Teachers are digging deep into how history is taught, after discovering that many students are unaware of important historical events and experiences.
At Central Washington University, professor Susana Flores told a class of future teachers that students were shocked when they learned that Indian boarding schools had existed in the 19th and 20th centuries, where Native American children were “assimilated” by the hundreds of thousands by white missionaries. According to Flores, only 2 of the 22 sophomores and junior had ever heard about the boarding schools.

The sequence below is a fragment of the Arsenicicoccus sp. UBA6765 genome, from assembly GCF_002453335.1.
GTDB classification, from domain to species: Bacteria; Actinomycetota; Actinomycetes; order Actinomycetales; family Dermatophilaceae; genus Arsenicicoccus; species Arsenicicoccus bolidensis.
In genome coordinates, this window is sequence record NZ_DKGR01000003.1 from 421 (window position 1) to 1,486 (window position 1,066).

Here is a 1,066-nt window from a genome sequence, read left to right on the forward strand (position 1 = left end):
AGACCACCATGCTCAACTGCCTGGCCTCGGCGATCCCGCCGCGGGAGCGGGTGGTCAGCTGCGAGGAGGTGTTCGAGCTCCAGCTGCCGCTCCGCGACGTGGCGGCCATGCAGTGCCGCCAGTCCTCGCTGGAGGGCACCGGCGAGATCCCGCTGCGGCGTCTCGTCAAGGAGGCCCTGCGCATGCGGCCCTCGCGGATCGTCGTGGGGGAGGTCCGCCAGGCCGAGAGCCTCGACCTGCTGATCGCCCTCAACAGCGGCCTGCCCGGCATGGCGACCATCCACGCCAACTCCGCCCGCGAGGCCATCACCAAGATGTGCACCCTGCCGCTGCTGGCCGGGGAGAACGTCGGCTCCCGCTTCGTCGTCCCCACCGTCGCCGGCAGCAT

“I had a good number of students who were upset that they didn’t learn this — like, ‘Why did I have to get to college to learn this?’” said Flores, a former middle school social studies teacher.
Flores’ multicultural education course is required for all students in Central’s Curriculum, Supervision and Educational Leadership department. Flores had noted that among her students, “Their perspective is that their history is still very much learning about the winners. The old white guys, and the winners.”
Some local educators are working to have diverse perspectives and primary source documents in their social studies lessons, giving their students a more complete view of American history.
“History doesn’t change; it just gets interpreted differently by different people.”